"Face to Face"

an album review by Tony Krimzon

click here to read our live review

Great overall production, song structures, intelligent arrangements and in-the-pocket performances from each of the members. 

Face to Face shouts loud 'n' clear "Rainbreakers are here!"

It was recorded at Monochrome Productions. Engineered and produced by Tom Gittins.

 "It was a very organic process with us working closely with him for the whole time"  

click images for links

From Shrewsbury in Shropshire this 4-piece outfit has been together for more than six years. With some previous recording to their credit, Face to Face, their debut album, was released on 31st August. 

Employing a classic line up of voice, drums, bass and two guitars, Rainbreakers grab instant attention with a basket of fresh and original ideas born of the British heavy blues bands of the mid-late 1960's and early 1970's, notably,  John Mayall's Bluesbreakers and Free. Also obvious is the influence of the likes of American blues/funk giants, Little Feat and the Doobie Brothers. Rainbreakers stamp their authority on this debut album and their blend of styles or genre is ace!

Rainbreakers are

Ben Edwards Peter Adams  Sam Edwards  Charlie Richards

With the opening song, Heavy Soul , (previously released as a video promo), Rainbreakers unashamedly launch into solid guitar and bass riffs, powerful voice and  great lyrics that required turning my sound system up to concert volume. Lead guitarist, Charlie, is out of the blocks quickly and his solo is first class, leaving listeners eager for more. 

Track 2, Got Me Where She Wants is similarly riff driven and the mid section break is an unexpected treat. 
As the album develops through the third track, Ain't Nothin' Goin' On, it is increasingly obvious that these guys are not only drawing inspiration from the blues of the latter 20th century, but also some of the funkier blues-men too, Stevie Ray Vaughan springs to mind.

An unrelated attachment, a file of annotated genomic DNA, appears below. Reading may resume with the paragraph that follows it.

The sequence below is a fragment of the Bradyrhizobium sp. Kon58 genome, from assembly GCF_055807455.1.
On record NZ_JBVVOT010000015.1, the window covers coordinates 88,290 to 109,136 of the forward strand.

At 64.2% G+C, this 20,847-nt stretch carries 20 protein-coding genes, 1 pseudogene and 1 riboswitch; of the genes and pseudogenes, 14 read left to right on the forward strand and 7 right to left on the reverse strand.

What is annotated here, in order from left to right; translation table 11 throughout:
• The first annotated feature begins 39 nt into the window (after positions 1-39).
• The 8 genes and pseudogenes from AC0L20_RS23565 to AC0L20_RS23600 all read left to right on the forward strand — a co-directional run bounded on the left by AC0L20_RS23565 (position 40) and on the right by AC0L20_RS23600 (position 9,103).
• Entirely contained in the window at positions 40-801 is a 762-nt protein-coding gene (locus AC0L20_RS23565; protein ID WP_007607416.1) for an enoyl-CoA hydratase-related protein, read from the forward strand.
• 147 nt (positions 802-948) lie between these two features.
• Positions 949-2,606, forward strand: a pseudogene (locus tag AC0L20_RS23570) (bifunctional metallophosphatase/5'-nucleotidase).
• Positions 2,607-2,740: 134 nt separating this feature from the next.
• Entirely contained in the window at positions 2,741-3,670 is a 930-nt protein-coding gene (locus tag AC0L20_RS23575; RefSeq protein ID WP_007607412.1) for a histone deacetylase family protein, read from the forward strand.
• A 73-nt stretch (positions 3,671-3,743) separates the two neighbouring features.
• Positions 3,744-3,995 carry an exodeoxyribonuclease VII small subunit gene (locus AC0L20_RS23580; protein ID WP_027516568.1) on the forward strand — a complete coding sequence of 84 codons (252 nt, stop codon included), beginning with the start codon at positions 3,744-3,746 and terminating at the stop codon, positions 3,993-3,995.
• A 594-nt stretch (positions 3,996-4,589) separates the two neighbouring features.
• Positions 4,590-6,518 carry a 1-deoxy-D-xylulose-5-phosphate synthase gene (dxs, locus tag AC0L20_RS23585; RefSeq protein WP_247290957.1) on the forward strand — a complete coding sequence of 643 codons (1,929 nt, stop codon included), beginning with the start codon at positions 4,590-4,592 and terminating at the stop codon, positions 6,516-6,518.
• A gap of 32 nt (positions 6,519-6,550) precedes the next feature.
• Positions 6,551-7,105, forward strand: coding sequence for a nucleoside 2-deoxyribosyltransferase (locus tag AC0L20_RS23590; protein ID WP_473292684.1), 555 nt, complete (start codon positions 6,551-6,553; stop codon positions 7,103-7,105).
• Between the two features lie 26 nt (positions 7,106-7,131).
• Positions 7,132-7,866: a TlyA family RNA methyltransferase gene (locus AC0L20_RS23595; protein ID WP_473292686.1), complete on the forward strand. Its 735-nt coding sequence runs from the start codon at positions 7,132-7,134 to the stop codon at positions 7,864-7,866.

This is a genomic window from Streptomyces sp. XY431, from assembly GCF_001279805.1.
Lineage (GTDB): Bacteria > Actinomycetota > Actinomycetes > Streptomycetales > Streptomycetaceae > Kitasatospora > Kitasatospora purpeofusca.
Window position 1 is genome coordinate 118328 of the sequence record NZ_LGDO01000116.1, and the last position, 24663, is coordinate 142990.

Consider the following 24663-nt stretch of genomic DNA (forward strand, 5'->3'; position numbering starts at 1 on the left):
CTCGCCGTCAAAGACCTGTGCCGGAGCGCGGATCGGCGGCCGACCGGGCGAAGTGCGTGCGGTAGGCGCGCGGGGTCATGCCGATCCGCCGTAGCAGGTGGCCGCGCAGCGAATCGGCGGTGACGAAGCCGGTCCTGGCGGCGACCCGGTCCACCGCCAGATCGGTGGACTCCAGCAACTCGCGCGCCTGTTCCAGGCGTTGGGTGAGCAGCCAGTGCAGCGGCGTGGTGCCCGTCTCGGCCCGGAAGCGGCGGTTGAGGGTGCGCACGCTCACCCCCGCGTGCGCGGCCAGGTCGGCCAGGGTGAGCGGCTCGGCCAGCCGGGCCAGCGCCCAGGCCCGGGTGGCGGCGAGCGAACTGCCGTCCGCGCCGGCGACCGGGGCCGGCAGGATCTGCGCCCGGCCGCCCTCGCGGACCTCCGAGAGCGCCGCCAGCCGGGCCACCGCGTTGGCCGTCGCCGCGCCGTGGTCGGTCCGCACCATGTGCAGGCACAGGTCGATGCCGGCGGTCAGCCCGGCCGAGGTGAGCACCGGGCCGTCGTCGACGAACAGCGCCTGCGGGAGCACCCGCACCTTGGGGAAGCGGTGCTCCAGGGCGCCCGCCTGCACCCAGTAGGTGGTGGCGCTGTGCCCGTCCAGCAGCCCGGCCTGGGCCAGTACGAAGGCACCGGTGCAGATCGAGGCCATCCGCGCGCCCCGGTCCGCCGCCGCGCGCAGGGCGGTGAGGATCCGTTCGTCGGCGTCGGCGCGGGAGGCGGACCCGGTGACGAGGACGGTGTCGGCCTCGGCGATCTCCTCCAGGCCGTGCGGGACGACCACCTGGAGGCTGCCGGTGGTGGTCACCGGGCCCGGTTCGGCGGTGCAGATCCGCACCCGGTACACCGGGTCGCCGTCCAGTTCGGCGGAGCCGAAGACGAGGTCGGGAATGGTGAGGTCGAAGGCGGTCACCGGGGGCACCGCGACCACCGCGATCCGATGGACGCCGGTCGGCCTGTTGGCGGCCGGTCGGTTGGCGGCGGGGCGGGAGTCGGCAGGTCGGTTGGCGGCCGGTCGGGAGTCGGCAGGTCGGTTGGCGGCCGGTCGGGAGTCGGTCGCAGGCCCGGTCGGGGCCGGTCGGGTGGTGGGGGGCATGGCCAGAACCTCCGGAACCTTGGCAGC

Three powerhouse tracks to open and I'm ready to calm down a little and Lost With You gives the perfect opportunity to sink into the sofa, close eyes and drift a while. Charlie's instrumental break is 100% in sympathy with the soulful feel. Having grown up in the era that Rainbreakers are modelling their sound and style on, it is easy to reminisce. So many names come to mind. Aussi band Stylus had a big hit with the Seals and Crofts song Summer Breeze, a song that just has the right feel for the lyric. 

Lost With You has that same "just-rightness" about it. Drift away.

And then ... the title track, Face to Face. A truly impressively delivered song. Spot-on vocals, superb guitar arrangements, tight and funky rhythm section. This song begins with a definite '70's soul feel enhanced by beautifully controlled wah pedal. This, however  soon slips neatly into more of a blues feel. Into the chorus, which is underpinned with a neat and powerful riff, a much more rock feel. The first guitar break. a very nice and relaxed melodic section, serves as introduction to the second verse.  A superb guitar solo follows the second chorus and raising the stakes a little higher, now there are strong memories of Little Feat. Ending with a third powerful chorus, this song is morphs perfectly into one style created from, or at least reminiscent of so many ... and requires more than one play ... 

Need Your Love  continues the funky/rock feel that was slipped into in second half of the previous track and rhythmically provides a super-chunky bed-rock for Charlie to let rip.
... And so it goes on. 

Ten catchy and well constructed songs, delivered by a tight and punchy band and fronted with an expressive and powerful vocal. 

Arrangements, production, performance, all first class. 

This album is really good, as a band's debut album, it's right on the button.

" The best part for me personally" recalls Pete, bass player, "Was the challenging times. Tom (producer) really pushed us to pull the most out of each song. It was a test at times but getting the improved takes down and hearing the finished product was amazing!"